I’m aware I feed off the emotions and energy of other people too. I’ve always done it but with some people it’s more noticeable. So for instance when work is hectic, like it is at the moment, I see it affecting my husband which rubs off on me. Joe has been out and bought a new car and I find that hard. I know it’s his money, and that’s fine, but for me, it’s the worry that he might have bought something that isn’t as good as he hoped and wasted his money. I don’t think that’s true in this case but of course there is still the logistics of buying it, taxing it, insuring it, selling his old car and it all builds up. I guess it’s true that you don’t stop worrying about them as they get older, rather the things you worry about change.
Last week Katie and Stanley somehow managed to flood the kitchen while I was at work. It doesn’t sound too bad, but when I tell you that the flood originated in the upstairs bathroom, through the ceiling, you might see what a mess I had to contend with! They took out the electricity trip because water got into the lights and the water washed my Alexa, so now she doesn’t work anymore. (Yes I do refer to her as a she!) In all honesty though, although I was upset (and I think I was justified) I dealt with it a lot better than I would have done before, both with alcohol or without my anxiety medication. I didn’t get upset, and I didn’t even raise my voice. I just expressed my disappointment. Rather than being angry, I was just sad that the floor is damaged. It was nice to feel that I dealt with it rather than making it more than it needed to be.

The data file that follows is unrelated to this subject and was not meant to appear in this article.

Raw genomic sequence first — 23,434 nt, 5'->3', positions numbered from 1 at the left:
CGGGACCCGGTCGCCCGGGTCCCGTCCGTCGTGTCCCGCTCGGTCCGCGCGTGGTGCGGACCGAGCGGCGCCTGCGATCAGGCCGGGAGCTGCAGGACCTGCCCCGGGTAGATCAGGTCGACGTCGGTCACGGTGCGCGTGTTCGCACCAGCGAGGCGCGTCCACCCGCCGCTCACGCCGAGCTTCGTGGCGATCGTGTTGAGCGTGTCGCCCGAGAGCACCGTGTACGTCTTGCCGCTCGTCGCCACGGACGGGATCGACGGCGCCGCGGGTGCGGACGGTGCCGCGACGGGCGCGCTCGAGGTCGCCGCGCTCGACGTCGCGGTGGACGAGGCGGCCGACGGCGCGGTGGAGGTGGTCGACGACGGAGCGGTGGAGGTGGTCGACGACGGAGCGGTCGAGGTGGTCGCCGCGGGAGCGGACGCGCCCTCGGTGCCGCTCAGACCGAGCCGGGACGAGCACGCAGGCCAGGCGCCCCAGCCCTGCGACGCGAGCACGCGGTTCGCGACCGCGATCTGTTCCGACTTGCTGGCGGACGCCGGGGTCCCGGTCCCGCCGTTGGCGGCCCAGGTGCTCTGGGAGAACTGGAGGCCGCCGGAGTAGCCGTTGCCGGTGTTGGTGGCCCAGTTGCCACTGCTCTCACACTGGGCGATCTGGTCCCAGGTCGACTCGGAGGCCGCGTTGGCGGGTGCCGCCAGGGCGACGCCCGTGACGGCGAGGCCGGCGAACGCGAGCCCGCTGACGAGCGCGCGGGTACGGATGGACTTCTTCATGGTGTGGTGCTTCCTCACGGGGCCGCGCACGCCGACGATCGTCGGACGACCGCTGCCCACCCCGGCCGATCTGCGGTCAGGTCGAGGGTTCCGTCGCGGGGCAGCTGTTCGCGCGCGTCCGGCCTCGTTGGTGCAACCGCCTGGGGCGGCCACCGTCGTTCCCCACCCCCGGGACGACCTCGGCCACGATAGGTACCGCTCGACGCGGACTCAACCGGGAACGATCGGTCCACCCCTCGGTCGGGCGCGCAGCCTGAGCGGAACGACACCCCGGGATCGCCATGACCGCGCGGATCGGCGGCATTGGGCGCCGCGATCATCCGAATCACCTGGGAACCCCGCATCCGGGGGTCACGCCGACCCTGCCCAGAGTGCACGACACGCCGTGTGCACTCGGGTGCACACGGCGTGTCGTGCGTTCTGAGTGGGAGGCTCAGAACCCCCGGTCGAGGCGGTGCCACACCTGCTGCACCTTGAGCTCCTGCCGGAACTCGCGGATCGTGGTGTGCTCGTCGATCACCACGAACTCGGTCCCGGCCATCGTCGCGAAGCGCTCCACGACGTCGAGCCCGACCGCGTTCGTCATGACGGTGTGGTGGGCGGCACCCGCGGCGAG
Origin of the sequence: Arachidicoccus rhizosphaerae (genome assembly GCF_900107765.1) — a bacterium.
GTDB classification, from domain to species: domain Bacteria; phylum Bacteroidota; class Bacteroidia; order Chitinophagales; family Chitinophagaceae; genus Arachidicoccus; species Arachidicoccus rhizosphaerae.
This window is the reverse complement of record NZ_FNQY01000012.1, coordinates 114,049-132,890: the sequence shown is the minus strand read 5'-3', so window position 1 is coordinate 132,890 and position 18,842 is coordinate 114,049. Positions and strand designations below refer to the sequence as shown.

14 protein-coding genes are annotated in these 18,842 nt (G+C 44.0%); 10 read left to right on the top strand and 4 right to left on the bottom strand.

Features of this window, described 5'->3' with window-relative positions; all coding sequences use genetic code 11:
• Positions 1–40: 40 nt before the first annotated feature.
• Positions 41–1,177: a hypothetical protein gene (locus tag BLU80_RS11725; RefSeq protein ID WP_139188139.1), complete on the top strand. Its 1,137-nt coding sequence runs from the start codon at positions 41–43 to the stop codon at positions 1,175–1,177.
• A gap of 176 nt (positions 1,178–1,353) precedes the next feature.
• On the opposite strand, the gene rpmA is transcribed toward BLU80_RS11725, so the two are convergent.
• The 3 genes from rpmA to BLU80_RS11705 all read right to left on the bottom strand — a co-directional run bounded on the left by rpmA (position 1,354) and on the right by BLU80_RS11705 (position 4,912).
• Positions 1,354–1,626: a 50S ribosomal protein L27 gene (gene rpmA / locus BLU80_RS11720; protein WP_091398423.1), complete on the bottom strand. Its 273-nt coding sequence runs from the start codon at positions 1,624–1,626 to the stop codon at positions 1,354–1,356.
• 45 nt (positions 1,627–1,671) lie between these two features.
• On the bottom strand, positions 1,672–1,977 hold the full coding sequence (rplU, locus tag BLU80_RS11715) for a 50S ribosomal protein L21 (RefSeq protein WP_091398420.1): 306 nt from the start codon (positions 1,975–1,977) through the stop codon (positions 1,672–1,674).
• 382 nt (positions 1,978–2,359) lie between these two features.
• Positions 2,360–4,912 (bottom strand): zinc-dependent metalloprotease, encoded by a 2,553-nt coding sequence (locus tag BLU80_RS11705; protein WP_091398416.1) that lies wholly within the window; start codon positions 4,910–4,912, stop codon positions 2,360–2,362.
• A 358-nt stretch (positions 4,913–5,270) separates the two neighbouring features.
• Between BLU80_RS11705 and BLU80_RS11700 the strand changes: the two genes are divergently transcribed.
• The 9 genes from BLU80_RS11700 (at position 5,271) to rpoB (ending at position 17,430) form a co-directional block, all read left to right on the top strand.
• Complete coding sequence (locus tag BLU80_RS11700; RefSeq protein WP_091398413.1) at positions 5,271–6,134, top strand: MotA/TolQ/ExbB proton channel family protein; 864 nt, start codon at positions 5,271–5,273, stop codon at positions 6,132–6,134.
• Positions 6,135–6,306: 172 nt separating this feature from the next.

That evening though I felt so uneasy, the feeling of worry wouldn’t go, and it wasn’t like anything was going to get worse. So I took a deep breath and tried to focus on the present. I did my Headspace which helped a bit and then pulled out my notebook, because putting my thoughts down on paper gets them out of my head which can only be a good thing!
It seems that I’m finding better ways to cope with my feelings which definitely makes me feel better in the long run.